Celebration scene with pink donu, confetti and party blowers
Celebration scene with pink donu, confetti and party blowers
Photo by S O C I A L . C U T on Unsplash

I have a tendency to look for what’s wrong, to play devil’s advocate, and to contingency plan all the possible ways things can go wrong. Sometimes this can be a good trait for a planner, and it’s fantastic in a crisis-management situation. However, as a leader, only looking for what’s wrong can be hugely deflating to your teams.

Through most of my career, when I heard someone else’s idea, my first instinct was to put on the skeptical hat and ask many detailed questions. I sought to understand, and perhaps also to shoot it down and find out why the…


Photo by Artur Łuczka on Unsplash

This week I’ve had the pleasure of supporting three female leaders, two of them women of color, through the final hurdle of their interview process—the dreaded offer negotiation.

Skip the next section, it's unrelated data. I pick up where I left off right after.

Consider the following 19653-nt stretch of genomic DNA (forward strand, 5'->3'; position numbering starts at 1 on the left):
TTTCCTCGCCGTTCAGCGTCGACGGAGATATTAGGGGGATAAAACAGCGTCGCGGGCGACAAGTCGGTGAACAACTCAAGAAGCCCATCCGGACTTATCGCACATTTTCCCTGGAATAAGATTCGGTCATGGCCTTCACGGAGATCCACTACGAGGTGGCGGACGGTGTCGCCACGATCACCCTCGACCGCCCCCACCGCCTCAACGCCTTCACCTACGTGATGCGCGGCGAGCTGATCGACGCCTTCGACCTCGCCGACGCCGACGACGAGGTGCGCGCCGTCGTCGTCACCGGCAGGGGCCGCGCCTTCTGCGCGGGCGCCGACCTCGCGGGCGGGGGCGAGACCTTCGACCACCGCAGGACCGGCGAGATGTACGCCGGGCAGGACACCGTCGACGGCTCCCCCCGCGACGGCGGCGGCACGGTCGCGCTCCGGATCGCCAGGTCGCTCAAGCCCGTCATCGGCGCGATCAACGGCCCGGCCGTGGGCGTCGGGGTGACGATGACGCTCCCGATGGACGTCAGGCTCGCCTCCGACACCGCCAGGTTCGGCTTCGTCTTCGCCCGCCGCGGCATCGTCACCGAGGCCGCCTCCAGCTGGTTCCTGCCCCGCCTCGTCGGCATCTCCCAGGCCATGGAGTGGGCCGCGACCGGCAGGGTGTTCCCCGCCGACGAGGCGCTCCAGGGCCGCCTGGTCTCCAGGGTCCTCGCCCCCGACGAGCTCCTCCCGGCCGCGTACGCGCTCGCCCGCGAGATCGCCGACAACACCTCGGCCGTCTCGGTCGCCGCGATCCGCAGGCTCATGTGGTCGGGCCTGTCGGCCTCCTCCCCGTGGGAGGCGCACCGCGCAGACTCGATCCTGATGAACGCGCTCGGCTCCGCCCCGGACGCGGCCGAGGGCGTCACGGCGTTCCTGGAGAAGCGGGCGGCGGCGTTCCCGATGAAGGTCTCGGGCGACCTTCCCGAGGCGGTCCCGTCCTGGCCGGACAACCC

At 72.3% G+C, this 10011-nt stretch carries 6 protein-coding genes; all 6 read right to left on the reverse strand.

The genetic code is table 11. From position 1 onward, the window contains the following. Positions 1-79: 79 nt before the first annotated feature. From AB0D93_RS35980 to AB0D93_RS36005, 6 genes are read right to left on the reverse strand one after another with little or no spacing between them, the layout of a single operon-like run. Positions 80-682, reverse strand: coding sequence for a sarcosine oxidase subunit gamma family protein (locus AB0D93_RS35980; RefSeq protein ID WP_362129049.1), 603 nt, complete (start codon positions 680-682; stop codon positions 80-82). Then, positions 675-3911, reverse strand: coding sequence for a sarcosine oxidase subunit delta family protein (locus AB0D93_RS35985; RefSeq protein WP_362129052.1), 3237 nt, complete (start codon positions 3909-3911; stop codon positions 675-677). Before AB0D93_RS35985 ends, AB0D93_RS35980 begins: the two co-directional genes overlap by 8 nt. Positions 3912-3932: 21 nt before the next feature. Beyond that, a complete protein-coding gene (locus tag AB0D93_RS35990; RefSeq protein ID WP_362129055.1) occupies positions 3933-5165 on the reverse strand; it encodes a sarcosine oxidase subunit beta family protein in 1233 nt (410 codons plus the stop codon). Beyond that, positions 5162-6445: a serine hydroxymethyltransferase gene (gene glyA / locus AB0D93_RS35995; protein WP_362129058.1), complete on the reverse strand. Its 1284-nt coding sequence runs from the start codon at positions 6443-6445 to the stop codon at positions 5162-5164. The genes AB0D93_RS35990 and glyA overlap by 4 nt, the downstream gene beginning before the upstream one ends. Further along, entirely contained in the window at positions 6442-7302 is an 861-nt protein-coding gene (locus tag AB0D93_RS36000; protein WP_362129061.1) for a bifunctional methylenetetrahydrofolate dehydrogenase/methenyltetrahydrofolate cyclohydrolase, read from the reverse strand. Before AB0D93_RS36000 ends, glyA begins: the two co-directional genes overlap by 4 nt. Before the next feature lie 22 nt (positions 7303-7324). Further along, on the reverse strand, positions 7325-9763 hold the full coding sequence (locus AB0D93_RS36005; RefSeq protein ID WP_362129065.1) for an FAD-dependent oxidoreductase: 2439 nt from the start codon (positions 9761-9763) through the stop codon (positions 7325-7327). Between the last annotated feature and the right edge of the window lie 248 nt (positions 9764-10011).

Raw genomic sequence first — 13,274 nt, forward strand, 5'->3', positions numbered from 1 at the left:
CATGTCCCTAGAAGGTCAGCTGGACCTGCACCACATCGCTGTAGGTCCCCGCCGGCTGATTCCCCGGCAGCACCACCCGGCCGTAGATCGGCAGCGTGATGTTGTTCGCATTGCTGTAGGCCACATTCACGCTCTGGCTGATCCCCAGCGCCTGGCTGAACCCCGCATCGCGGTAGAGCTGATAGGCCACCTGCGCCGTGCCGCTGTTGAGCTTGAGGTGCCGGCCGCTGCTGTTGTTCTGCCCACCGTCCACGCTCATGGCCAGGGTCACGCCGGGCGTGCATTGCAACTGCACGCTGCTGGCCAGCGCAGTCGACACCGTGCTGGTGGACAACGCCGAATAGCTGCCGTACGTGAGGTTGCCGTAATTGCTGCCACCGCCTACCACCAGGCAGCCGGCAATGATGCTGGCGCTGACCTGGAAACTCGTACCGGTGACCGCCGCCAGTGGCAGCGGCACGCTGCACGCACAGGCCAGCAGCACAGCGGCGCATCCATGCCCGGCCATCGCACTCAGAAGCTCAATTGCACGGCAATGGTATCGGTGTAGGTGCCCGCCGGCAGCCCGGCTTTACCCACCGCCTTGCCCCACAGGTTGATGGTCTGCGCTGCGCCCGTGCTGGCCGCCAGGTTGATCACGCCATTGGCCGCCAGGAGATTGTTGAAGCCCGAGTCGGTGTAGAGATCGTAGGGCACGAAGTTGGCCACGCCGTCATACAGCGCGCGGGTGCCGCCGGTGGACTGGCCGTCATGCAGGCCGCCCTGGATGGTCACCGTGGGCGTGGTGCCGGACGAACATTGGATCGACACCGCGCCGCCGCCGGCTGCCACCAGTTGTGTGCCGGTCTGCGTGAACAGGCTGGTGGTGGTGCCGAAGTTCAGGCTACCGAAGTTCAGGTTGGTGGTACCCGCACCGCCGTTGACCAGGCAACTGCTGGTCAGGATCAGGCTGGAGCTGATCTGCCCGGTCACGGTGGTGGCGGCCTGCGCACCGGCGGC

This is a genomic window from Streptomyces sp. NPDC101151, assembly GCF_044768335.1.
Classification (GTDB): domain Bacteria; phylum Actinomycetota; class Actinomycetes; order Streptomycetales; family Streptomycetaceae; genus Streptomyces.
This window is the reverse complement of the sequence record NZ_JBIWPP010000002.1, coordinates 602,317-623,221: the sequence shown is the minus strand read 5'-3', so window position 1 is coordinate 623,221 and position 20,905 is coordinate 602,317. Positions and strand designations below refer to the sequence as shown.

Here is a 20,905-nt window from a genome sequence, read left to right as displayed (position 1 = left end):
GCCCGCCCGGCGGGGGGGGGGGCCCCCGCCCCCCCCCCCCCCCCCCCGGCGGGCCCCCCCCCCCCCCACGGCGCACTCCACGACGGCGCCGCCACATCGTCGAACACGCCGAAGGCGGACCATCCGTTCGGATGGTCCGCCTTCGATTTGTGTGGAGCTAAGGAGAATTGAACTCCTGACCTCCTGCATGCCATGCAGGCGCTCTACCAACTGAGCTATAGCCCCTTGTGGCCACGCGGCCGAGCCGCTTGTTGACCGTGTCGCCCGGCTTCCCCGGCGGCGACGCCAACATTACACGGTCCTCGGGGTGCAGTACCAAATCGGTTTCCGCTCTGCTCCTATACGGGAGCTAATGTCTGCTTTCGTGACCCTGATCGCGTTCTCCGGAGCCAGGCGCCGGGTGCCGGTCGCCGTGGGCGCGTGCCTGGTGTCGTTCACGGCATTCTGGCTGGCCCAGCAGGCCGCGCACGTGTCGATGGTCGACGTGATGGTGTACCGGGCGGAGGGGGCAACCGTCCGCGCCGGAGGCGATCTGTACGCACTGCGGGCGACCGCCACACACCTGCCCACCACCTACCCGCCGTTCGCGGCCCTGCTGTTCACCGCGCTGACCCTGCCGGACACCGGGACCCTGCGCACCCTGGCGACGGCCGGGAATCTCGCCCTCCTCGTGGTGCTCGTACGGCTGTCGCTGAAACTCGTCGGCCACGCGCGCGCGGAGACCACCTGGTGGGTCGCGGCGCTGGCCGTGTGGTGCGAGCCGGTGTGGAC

I spent many of my formative years in Asia where bartering—either at the market for cute bangles or with the police officer to let you off with a warning and a small ”tip”—was simply a fact of life. I took these skills into the corporate world, and embodying an authoritative, masculine style of leadership, have always negotiated my job offers. I’ve been lucky enough to work in technology; I fully recognize that…


Photo by Jeremy Perkins on Unsplash

Do you remember the last time you interviewed for a job? Most people put this off as long as possible. It takes a lot of work to put together a resume, start looking around for opportunities, and then going through the actual process. Most people wait until it’s absolutely necessary. When the situation means that you MUST now start looking for and move into a new job. Perhaps you got passed over for that promotion or raise. Perhaps you’ve moving to a different location. Perhaps your boss has broken your trust one too many times. Perhaps you’ve just been given…